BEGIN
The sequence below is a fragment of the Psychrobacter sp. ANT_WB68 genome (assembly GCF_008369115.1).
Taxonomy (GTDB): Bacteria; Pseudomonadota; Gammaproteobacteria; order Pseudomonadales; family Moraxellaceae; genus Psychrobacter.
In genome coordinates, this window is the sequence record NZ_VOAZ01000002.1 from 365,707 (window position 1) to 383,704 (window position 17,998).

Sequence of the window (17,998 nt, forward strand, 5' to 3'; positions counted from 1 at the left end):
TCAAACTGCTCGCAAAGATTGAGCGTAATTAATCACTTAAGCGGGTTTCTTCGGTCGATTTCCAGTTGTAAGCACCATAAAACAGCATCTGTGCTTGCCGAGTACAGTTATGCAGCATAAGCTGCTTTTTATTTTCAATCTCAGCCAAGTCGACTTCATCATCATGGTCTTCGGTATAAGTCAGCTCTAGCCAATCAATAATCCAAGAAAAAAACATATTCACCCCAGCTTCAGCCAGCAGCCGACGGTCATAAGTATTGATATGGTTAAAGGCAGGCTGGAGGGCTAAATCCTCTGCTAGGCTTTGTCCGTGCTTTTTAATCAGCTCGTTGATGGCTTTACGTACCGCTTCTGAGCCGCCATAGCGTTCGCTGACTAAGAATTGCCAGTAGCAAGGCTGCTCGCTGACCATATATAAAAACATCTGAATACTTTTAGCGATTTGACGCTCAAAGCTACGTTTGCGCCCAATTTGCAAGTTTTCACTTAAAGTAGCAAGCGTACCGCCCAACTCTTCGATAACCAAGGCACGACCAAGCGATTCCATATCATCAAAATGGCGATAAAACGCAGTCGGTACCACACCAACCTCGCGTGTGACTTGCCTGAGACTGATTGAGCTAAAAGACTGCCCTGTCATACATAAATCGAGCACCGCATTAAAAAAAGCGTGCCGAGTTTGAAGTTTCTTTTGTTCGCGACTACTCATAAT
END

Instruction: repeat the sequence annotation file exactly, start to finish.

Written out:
The sequence below is a fragment of the Psychrobacter sp. ANT_WB68 genome (assembly GCF_008369115.1).
Taxonomy (GTDB): Bacteria; Pseudomonadota; Gammaproteobacteria; order Pseudomonadales; family Moraxellaceae; genus Psychrobacter.
In genome coordinates, this window is the sequence record NZ_VOAZ01000002.1 from 365,707 (window position 1) to 383,704 (window position 17,998).

Sequence of the window (17,998 nt, forward strand, 5' to 3'; positions counted from 1 at the left end):
TCAAACTGCTCGCAAAGATTGAGCGTAATTAATCACTTAAGCGGGTTTCTTCGGTCGATTTCCAGTTGTAAGCACCATAAAACAGCATCTGTGCTTGCCGAGTACAGTTATGCAGCATAAGCTGCTTTTTATTTTCAATCTCAGCCAAGTCGACTTCATCATCATGGTCTTCGGTATAAGTCAGCTCTAGCCAATCAATAATCCAAGAAAAAAACATATTCACCCCAGCTTCAGCCAGCAGCCGACGGTCATAAGTATTGATATGGTTAAAGGCAGGCTGGAGGGCTAAATCCTCTGCTAGGCTTTGTCCGTGCTTTTTAATCAGCTCGTTGATGGCTTTACGTACCGCTTCTGAGCCGCCATAGCGTTCGCTGACTAAGAATTGCCAGTAGCAAGGCTGCTCGCTGACCATATATAAAAACATCTGAATACTTTTAGCGATTTGACGCTCAAAGCTACGTTTGCGCCCAATTTGCAAGTTTTCACTTAAAGTAGCAAGCGTACCGCCCAACTCTTCGATAACCAAGGCACGACCAAGCGATTCCATATCATCAAAATGGCGATAAAACGCAGTCGGTACCACACCAACCTCGCGTGTGACTTGCCTGAGACTGATTGAGCTAAAAGACTGCCCTGTCATACATAAATCGAGCACCGCATTAAAAAAAGCGTGCCGAGTTTGAAGTTTCTTTTGTTCGCGACTACTCATAAT